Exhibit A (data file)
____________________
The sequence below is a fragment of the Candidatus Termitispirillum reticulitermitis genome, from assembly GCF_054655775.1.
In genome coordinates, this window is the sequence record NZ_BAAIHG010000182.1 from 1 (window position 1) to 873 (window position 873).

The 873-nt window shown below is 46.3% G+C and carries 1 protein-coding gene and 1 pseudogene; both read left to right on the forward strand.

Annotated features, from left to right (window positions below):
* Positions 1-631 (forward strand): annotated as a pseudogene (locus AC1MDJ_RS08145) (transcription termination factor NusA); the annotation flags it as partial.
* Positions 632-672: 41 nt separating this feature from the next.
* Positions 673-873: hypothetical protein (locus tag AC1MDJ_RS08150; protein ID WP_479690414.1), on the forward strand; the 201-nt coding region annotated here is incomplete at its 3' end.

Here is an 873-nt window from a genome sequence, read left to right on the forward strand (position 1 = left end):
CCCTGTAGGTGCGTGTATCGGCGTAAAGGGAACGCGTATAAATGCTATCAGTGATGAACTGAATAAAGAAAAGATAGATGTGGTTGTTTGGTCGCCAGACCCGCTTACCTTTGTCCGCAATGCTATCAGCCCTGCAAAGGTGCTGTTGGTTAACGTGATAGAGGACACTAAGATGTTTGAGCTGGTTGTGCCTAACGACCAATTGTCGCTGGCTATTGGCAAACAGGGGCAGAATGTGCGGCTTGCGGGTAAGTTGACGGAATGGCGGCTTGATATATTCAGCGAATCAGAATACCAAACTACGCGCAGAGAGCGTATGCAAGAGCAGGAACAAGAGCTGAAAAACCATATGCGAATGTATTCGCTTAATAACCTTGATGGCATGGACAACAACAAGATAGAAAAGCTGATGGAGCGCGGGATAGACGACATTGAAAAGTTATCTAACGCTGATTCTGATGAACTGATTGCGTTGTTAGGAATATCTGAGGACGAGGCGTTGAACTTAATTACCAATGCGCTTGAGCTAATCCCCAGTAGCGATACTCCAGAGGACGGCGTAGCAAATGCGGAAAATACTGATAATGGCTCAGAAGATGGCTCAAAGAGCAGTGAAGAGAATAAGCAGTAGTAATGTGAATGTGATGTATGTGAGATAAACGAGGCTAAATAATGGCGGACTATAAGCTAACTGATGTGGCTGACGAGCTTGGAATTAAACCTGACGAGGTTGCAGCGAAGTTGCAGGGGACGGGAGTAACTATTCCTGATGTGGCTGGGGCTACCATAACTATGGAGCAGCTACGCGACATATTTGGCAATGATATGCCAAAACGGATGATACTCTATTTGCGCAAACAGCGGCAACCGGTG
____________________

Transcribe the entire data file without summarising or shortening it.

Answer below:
The sequence below is a fragment of the Candidatus Termitispirillum reticulitermitis genome, from assembly GCF_054655775.1.
In genome coordinates, this window is the sequence record NZ_BAAIHG010000182.1 from 1 (window position 1) to 873 (window position 873).

The 873-nt window shown below is 46.3% G+C and carries 1 protein-coding gene and 1 pseudogene; both read left to right on the forward strand.

Annotated features, from left to right (window positions below):
* Positions 1-631 (forward strand): annotated as a pseudogene (locus AC1MDJ_RS08145) (transcription termination factor NusA); the annotation flags it as partial.
* Positions 632-672: 41 nt separating this feature from the next.
* Positions 673-873: hypothetical protein (locus tag AC1MDJ_RS08150; protein ID WP_479690414.1), on the forward strand; the 201-nt coding region annotated here is incomplete at its 3' end.

Here is an 873-nt window from a genome sequence, read left to right on the forward strand (position 1 = left end):
CCCTGTAGGTGCGTGTATCGGCGTAAAGGGAACGCGTATAAATGCTATCAGTGATGAACTGAATAAAGAAAAGATAGATGTGGTTGTTTGGTCGCCAGACCCGCTTACCTTTGTCCGCAATGCTATCAGCCCTGCAAAGGTGCTGTTGGTTAACGTGATAGAGGACACTAAGATGTTTGAGCTGGTTGTGCCTAACGACCAATTGTCGCTGGCTATTGGCAAACAGGGGCAGAATGTGCGGCTTGCGGGTAAGTTGACGGAATGGCGGCTTGATATATTCAGCGAATCAGAATACCAAACTACGCGCAGAGAGCGTATGCAAGAGCAGGAACAAGAGCTGAAAAACCATATGCGAATGTATTCGCTTAATAACCTTGATGGCATGGACAACAACAAGATAGAAAAGCTGATGGAGCGCGGGATAGACGACATTGAAAAGTTATCTAACGCTGATTCTGATGAACTGATTGCGTTGTTAGGAATATCTGAGGACGAGGCGTTGAACTTAATTACCAATGCGCTTGAGCTAATCCCCAGTAGCGATACTCCAGAGGACGGCGTAGCAAATGCGGAAAATACTGATAATGGCTCAGAAGATGGCTCAAAGAGCAGTGAAGAGAATAAGCAGTAGTAATGTGAATGTGATGTATGTGAGATAAACGAGGCTAAATAATGGCGGACTATAAGCTAACTGATGTGGCTGACGAGCTTGGAATTAAACCTGACGAGGTTGCAGCGAAGTTGCAGGGGACGGGAGTAACTATTCCTGATGTGGCTGGGGCTACCATAACTATGGAGCAGCTACGCGACATATTTGGCAATGATATGCCAAAACGGATGATACTCTATTTGCGCAAACAGCGGCAACCGGTG